In these tough times, I would like to start with a happy story to reignite our memories and energise ourselves.
A successful IT professional, Suma Radheysham, had to wait for 30 minutes to get a skin service at the Indiranagar outlet of a national salon chain. In those 30 minutes she chatted up the manager, learnt about the brand’s focus on quality, customers, training and innovation – and decided to set up a franchisee salon with the brand. As the brand scaled up from 20 salons in 2013 to 56 in Bangalore in 2019, Suma grew her business with the brand to 7 Salons and 2 academies. She is proud of the way she manages her 150-member team. Since the reopening in June, Suma has held her ground – implementing the brand’s stringent safety protocols, optimising costs, managing her team and working hard to get the business back on track. She is confident that slowly but surely, they will emerge stronger than before.
The Rs 25,000cr professional beauty and wellness industry (salons, spas, parlours, barber shops & clinics) in India has grown at a CAGR of 12% for the last decade. Extremely fragmented with nearly 1 million outlets, the industry employs 15 million people – 65% women and a large majority from lower socio-economic backgrounds. For a young country like India, with 700 million+ individuals below 25 years of age in 2019, the beauty and wellness industry has the potential to generate livelihoods in small towns without promoting mass scale migration to large metros.
The fear unleashed by COVID-19 attacked the very foundation of the beauty and wellness business – “human touch” which includes both physical contact as well as emotional connections. We had to care for our customers, maintaining distance and with minimal and controlled contact. The industry took this challenge head on – stringent safety standards – pre checks, modifications in salons for social distancing, single use kits and touchless service protocols, continuous sterilisation, personal protective gear for clients and staff and ebills amongst others – ensured that client had a safe environment. The rising cases and partial lockdowns have surely made a dent, but confidence is building up. Consumers are getting back to salons, slowly but surely.
Going forward there are a few significant changes I foresee – some are here today and some here to stay:
Safety = Care! “The brand I trust” will stay on top of the need ladder for a while, giving the better managed and resourced chains an advantage.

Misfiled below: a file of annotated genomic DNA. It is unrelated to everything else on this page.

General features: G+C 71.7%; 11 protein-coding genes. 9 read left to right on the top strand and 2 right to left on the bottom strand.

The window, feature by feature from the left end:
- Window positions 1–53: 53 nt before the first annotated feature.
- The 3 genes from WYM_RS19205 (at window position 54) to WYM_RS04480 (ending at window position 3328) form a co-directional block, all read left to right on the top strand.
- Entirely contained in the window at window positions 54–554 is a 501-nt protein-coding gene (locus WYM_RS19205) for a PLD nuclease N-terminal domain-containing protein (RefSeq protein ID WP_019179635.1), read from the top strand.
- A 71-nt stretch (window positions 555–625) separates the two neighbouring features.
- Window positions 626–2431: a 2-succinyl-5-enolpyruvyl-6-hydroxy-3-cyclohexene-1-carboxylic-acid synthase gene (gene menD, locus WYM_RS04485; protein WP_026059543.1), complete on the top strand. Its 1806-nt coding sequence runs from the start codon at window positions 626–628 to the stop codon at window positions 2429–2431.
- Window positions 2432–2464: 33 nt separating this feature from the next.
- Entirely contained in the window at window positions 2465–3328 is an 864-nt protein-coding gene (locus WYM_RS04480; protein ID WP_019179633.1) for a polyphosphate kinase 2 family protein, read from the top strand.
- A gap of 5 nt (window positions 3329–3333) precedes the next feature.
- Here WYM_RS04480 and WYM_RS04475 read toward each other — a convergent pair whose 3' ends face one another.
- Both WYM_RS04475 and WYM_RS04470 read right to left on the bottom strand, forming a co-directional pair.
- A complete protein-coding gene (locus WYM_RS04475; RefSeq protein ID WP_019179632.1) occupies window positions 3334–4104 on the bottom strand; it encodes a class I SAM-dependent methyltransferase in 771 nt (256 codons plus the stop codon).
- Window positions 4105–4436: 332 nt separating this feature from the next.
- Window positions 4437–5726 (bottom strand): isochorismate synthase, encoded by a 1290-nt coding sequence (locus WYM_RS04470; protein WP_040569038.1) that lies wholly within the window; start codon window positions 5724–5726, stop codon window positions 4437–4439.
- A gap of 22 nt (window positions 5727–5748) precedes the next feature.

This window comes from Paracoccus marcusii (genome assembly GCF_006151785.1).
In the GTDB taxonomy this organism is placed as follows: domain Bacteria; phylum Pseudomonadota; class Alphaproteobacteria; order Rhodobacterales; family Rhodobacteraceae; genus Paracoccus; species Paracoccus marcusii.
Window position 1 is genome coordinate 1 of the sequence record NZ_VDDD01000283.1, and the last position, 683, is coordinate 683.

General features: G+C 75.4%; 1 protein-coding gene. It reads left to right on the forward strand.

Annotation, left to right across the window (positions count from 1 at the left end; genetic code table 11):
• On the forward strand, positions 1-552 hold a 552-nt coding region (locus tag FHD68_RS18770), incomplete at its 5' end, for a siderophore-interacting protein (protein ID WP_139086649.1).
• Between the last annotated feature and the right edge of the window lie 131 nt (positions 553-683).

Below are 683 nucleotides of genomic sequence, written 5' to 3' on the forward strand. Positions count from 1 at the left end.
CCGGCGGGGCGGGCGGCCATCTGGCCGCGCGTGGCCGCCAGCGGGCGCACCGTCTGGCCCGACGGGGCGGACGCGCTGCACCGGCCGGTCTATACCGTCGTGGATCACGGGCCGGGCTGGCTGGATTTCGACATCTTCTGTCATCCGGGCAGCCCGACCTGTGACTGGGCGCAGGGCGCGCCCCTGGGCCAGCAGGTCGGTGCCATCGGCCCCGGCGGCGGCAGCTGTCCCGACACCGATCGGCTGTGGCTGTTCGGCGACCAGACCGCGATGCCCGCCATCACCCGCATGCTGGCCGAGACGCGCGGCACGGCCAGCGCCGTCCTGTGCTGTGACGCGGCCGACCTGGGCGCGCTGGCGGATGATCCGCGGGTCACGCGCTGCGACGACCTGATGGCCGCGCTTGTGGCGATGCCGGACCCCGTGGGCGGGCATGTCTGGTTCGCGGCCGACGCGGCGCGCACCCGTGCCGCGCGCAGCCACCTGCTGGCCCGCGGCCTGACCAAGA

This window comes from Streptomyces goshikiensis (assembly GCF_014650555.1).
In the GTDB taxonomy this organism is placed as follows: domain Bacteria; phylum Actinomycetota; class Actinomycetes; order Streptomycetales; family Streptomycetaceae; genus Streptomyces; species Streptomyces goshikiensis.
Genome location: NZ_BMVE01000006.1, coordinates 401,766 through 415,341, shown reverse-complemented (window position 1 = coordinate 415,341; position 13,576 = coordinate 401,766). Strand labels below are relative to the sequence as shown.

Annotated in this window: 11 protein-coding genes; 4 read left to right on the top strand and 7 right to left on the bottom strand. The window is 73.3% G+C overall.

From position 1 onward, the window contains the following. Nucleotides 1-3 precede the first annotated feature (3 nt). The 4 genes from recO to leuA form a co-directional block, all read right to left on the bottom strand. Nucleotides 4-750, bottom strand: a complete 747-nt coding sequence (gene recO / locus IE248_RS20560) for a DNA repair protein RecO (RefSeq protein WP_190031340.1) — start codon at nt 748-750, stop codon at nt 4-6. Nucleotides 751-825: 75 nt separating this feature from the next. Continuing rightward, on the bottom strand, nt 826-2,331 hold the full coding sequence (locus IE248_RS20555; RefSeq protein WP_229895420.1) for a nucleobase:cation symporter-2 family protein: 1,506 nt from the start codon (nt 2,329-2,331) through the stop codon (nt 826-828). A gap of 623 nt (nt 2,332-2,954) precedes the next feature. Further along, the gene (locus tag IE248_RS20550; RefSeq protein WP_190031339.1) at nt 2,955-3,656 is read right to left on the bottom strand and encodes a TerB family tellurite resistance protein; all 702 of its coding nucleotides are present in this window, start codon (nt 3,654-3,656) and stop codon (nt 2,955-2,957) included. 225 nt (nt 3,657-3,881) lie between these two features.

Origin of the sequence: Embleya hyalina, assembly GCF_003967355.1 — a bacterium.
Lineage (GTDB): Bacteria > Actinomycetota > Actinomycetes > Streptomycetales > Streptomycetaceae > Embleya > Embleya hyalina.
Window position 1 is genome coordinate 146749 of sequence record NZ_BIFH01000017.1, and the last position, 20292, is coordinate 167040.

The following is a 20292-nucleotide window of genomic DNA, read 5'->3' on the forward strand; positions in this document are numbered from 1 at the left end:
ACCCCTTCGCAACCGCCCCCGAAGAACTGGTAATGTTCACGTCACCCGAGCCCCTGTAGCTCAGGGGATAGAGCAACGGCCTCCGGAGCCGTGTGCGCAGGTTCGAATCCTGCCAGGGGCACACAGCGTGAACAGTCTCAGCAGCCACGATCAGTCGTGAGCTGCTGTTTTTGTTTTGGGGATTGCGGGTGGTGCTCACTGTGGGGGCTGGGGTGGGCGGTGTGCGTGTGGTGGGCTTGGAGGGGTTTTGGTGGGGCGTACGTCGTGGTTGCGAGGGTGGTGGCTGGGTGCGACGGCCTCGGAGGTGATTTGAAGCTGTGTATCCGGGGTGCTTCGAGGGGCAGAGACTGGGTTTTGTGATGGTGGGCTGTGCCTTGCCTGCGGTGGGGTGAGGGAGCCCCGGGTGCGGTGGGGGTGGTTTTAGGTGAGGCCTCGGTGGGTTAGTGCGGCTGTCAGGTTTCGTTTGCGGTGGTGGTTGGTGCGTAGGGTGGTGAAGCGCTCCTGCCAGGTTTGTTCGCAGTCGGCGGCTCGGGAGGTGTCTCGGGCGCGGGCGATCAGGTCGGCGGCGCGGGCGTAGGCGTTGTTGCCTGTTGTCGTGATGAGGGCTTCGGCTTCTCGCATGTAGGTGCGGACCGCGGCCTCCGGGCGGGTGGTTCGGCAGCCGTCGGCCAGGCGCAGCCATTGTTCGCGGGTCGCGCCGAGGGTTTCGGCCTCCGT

Extensive use of personal protective gear might reduce post-COVID, but strong hygiene measures and controls are here to stay.
Consumers will be willing to pay a premium for result oriented and time efficient products and services. Traditional products and treatments based on AYUSH sciences will have an increasing demand. This will be a huge opportunity to create global power brands from India if we act in time. Asana Rebel, a German app is teaching new age yoga to 10 million users globally – its time we cashed in on this growing demand.
Evolved consumers will demand higher standards of expertise. We need to invest in education – technical and personality skills – as per global standards. The impetus provided by the New Education Policy 2020 to vocational skills needs to be resourced fast.
Brands with purpose will have more compelling stories to tell. Consumers will vote for sustainable beauty and wellness with their time and wallets.
The future is always bright – but only if we are well equipped and surefooted as we move forward. Easy and efficient access to capital, start up support, and well governed public-private partnerships for education will create the necessary impact. Franchising is a great tool to attract more entrepreneurs like Suma into this industry and create jobs.
Industry players experienced the benefits of collaboration while seeking support from the MSME ministry, the Ministry of Home Affairs and state governments during the lockdown. Leading players have taken the lead to form the Beauty and Wellness Association of India (BWAI) for policy support and stimulus from the government, capability building (technology, safety, hygiene, skilling, training, certification) and promoting local and national networking forums. With the government, industry and communities collaborating to build a strong ecosystem we can offer entrepreneurship and employment opportunities to 30 million professionals by 2030 – and Beautify the Future, together.
(The author of the article is CEO, Lakme Lever)